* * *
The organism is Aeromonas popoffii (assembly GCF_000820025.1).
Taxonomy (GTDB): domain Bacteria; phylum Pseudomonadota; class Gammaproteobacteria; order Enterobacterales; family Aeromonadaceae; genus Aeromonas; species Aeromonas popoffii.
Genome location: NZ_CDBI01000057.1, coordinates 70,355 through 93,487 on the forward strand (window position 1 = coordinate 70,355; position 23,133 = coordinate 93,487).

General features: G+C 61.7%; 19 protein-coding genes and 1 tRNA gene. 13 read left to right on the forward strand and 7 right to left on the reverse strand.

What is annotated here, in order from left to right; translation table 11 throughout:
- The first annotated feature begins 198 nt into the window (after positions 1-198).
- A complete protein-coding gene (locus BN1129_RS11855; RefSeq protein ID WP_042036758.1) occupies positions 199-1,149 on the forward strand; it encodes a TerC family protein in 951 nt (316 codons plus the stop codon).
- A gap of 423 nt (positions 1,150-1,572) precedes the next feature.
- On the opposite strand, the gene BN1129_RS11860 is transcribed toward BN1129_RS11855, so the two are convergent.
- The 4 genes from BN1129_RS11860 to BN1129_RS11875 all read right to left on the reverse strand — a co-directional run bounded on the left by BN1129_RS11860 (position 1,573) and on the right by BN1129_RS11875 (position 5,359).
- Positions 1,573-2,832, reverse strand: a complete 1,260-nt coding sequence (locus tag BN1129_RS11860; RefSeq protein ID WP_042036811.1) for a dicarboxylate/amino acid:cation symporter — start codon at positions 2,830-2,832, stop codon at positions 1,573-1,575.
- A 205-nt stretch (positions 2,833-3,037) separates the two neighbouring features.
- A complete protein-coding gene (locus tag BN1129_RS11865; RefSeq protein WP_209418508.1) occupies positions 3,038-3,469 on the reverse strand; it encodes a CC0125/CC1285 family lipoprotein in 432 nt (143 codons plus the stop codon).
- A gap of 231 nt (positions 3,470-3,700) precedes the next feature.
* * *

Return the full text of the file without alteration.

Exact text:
The organism is Aeromonas popoffii (assembly GCF_000820025.1).
Taxonomy (GTDB): domain Bacteria; phylum Pseudomonadota; class Gammaproteobacteria; order Enterobacterales; family Aeromonadaceae; genus Aeromonas; species Aeromonas popoffii.
Genome location: NZ_CDBI01000057.1, coordinates 70,355 through 93,487 on the forward strand (window position 1 = coordinate 70,355; position 23,133 = coordinate 93,487).

General features: G+C 61.7%; 19 protein-coding genes and 1 tRNA gene. 13 read left to right on the forward strand and 7 right to left on the reverse strand.

What is annotated here, in order from left to right; translation table 11 throughout:
- The first annotated feature begins 198 nt into the window (after positions 1-198).
- A complete protein-coding gene (locus BN1129_RS11855; RefSeq protein ID WP_042036758.1) occupies positions 199-1,149 on the forward strand; it encodes a TerC family protein in 951 nt (316 codons plus the stop codon).
- A gap of 423 nt (positions 1,150-1,572) precedes the next feature.
- On the opposite strand, the gene BN1129_RS11860 is transcribed toward BN1129_RS11855, so the two are convergent.
- The 4 genes from BN1129_RS11860 to BN1129_RS11875 all read right to left on the reverse strand — a co-directional run bounded on the left by BN1129_RS11860 (position 1,573) and on the right by BN1129_RS11875 (position 5,359).
- Positions 1,573-2,832, reverse strand: a complete 1,260-nt coding sequence (locus tag BN1129_RS11860; RefSeq protein ID WP_042036811.1) for a dicarboxylate/amino acid:cation symporter — start codon at positions 2,830-2,832, stop codon at positions 1,573-1,575.
- A 205-nt stretch (positions 2,833-3,037) separates the two neighbouring features.
- A complete protein-coding gene (locus tag BN1129_RS11865; RefSeq protein WP_209418508.1) occupies positions 3,038-3,469 on the reverse strand; it encodes a CC0125/CC1285 family lipoprotein in 432 nt (143 codons plus the stop codon).
- A gap of 231 nt (positions 3,470-3,700) precedes the next feature.